How it all began
One March day, I was in the audience at a panel discussion at the Borderlines Film Festival about rural perspectives which included a young woman, Christine Hope, who was there as a member of the Herefordshire Young Farmers Clubs. I thought her input to the discussion was very refreshing and it made me wonder about the young people who might be involved in Young Farmers Clubs. Around the same time, I came across a statistic - the average of the UK farmer is 58 years old. I began to wonder, with so many farmers coming close to retirement, who would
be around to farm, who would put food on our tables in the future? It spurred me on to do some interviews with some of the members of the county young farmers clubs. I found some very passionate, articulate young people who love farming and cared deeply about the countryside, but some of them were finding it difficult to stay on the land. I thought the way to really find out what drove them and to find out what challenges they faced was to spend a year recording the experience of being a young farmer in Herefordshire.
|The average of the UK farmer is 58 years old.|
Only 3% of farm holders are under 35 years of age.
The price of farmland in England had more than doubled in the last decade to over £6,000 per acre.
Making the Documentary
Initially, I filmed a few interviews and a stockjudging
competition, and although I had worked for broadcast television as a
one-woman band, I decided another crew member would be very desirable. I
asked my husband, who is a professional cameraman, to come out do some
filming. Three years later he is still with me, and as well as shooting most the film, he has become the
began 'officially' shooting in May 2009 at the Federation of
Herefordshire Young Farmers Clubs annual rally, the biggest day in the
YFC county calendar It was a gloriously hot sunny day jammed full of
events: sheep shearing, cheerleading, stock judging, cooking and video
competitions, and dovecote building to name but a few. With the 1500
strong disco and dance, the day stretched into the early hours of
Over the following year, we followed a small group of
young farmers, all from traditional family farms. We recorded events in
their daily working lives. We got to know them and to respect their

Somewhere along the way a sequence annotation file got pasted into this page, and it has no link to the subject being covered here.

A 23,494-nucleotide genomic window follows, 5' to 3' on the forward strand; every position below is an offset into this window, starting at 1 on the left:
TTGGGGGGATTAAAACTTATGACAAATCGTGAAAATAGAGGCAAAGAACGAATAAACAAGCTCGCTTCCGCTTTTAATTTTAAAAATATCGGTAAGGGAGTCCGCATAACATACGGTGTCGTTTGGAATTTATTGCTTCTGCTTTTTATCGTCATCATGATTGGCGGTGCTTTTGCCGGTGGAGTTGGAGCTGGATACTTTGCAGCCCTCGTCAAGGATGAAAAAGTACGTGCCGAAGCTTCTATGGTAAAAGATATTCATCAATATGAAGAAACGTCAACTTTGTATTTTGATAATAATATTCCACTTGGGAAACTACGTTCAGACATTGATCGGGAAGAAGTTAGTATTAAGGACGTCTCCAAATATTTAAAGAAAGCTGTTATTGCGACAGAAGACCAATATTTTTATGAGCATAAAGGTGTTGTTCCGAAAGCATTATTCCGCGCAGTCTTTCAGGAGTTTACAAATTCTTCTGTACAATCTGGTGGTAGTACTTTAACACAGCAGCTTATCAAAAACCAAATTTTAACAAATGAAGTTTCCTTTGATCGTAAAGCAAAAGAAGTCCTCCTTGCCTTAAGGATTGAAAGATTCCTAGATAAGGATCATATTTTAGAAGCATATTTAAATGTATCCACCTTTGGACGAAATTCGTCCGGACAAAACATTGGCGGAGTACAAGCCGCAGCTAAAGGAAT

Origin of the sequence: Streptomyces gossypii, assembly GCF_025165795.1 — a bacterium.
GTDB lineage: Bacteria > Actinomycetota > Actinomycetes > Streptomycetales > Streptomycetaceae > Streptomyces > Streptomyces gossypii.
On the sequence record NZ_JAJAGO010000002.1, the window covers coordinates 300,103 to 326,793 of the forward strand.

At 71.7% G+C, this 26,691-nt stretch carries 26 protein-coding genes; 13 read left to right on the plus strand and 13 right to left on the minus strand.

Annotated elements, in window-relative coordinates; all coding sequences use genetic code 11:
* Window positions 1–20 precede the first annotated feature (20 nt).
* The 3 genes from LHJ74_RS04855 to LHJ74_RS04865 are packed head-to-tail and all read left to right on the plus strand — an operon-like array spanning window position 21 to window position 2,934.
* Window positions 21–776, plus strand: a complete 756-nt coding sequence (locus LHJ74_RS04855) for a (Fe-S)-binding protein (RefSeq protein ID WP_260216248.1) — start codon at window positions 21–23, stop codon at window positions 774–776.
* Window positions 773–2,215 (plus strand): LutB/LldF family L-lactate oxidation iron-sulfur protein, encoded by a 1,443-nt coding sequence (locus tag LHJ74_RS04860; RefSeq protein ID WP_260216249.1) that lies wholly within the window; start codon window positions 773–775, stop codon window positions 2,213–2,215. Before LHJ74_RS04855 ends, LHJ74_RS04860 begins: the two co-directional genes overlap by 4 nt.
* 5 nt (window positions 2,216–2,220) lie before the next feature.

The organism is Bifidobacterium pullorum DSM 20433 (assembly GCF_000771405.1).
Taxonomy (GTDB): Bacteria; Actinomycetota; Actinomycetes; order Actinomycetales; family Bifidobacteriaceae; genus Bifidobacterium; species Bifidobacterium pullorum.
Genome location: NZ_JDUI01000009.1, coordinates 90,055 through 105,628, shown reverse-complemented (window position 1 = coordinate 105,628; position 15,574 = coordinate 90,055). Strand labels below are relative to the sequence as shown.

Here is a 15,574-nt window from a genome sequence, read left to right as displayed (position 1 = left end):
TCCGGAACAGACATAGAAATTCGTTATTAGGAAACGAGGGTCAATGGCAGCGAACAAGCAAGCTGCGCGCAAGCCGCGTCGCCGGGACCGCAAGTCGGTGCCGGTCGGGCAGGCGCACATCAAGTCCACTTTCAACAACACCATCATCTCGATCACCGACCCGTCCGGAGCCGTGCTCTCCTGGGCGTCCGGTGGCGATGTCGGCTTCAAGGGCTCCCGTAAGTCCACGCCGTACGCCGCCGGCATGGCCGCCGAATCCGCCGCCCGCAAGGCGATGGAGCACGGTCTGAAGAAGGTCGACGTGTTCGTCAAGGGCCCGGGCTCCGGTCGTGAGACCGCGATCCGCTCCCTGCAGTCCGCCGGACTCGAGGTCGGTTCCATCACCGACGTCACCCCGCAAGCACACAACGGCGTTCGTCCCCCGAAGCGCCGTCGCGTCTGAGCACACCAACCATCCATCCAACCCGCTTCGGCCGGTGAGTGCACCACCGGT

dedication and hard work. Their early mornings meant even earlier
mornings for us - if they started at 4:30am, we had to get up at 3am,
but we only had to do it occasionally - they did it all almost every
morning of the week. We experienced glorious summer evenings, autumn
days of mellow fruifulness, grimy rain-soaked mornings, frozen
snow-covered hilltops and fresh green spring fields with the call of the
cuckoo in our ears. We spent afternoons in the intimate company of
cows. It was a privilege to be 'out there' in all weathers with these
young people and their families who were always willing to share their
days with us.
During the second year, Richard Urbanski,
an editor and film-maker with whom I had worked with on other
documentaries joined us to edit the film. But with over 150 hours of
recorded material, it was my job to digitise, transcribe, and log
everything!! The glamour of it all. That took months. However by the
time I finished I knew the material inside out. Finally it was ready
for the editor and I to sit down and work through the different stories. Richard Urbanski brought not only a huge wealth of
technical expertise, but an eye and a creative flair that helped to steer
the film through the maze.
Richard Branczik was on hand to view and comment. Anyone who has ever
edited so much material into a feature length film, knows this is a
long, and often difficult process, and there were many paths taken and abandoned
and to the grief of all, much material lost to the proverbial cutting
room floor. A year and many cuts later, we had the film
'Tune for the Blood'.
-- Anne Cottringer
Sources for the statistics above
The average of the UK farmer is 58 years old.
Only 3% of farmholders are under the age of 35. (New Blood report-Alan Spedding)
The price of farmland in England had more than doubled in the last decade to over £6,000 per acre. (From RICS rural land market survey 2011)